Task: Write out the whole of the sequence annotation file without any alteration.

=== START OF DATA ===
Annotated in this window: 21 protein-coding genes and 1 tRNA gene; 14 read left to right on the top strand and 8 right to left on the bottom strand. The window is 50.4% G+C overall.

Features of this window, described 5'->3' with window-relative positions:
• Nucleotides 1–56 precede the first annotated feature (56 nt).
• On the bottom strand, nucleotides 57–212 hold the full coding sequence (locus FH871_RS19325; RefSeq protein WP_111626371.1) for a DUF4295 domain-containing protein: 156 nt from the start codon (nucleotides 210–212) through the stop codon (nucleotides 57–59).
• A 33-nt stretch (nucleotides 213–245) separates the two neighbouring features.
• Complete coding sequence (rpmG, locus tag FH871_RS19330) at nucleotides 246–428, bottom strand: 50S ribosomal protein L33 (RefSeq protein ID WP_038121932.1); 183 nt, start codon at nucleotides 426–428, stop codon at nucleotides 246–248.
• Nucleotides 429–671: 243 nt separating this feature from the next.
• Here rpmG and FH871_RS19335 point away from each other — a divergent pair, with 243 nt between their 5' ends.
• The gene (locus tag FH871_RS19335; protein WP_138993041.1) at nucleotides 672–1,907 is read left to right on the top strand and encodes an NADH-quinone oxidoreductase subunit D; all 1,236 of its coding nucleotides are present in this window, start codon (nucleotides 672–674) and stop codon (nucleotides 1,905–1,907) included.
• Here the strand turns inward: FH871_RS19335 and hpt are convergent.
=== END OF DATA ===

Annotated in this window: 21 protein-coding genes and 1 tRNA gene; 14 read left to right on the top strand and 8 right to left on the bottom strand. The window is 50.4% G+C overall.

Features of this window, described 5'->3' with window-relative positions:
• Nucleotides 1–56 precede the first annotated feature (56 nt).
• On the bottom strand, nucleotides 57–212 hold the full coding sequence (locus FH871_RS19325; RefSeq protein WP_111626371.1) for a DUF4295 domain-containing protein: 156 nt from the start codon (nucleotides 210–212) through the stop codon (nucleotides 57–59).
• A 33-nt stretch (nucleotides 213–245) separates the two neighbouring features.
• Complete coding sequence (rpmG, locus tag FH871_RS19330) at nucleotides 246–428, bottom strand: 50S ribosomal protein L33 (RefSeq protein ID WP_038121932.1); 183 nt, start codon at nucleotides 426–428, stop codon at nucleotides 246–248.
• Nucleotides 429–671: 243 nt separating this feature from the next.
• Here rpmG and FH871_RS19335 point away from each other — a divergent pair, with 243 nt between their 5' ends.
• The gene (locus tag FH871_RS19335; protein WP_138993041.1) at nucleotides 672–1,907 is read left to right on the top strand and encodes an NADH-quinone oxidoreductase subunit D; all 1,236 of its coding nucleotides are present in this window, start codon (nucleotides 672–674) and stop codon (nucleotides 1,905–1,907) included.
• Here the strand turns inward: FH871_RS19335 and hpt are convergent.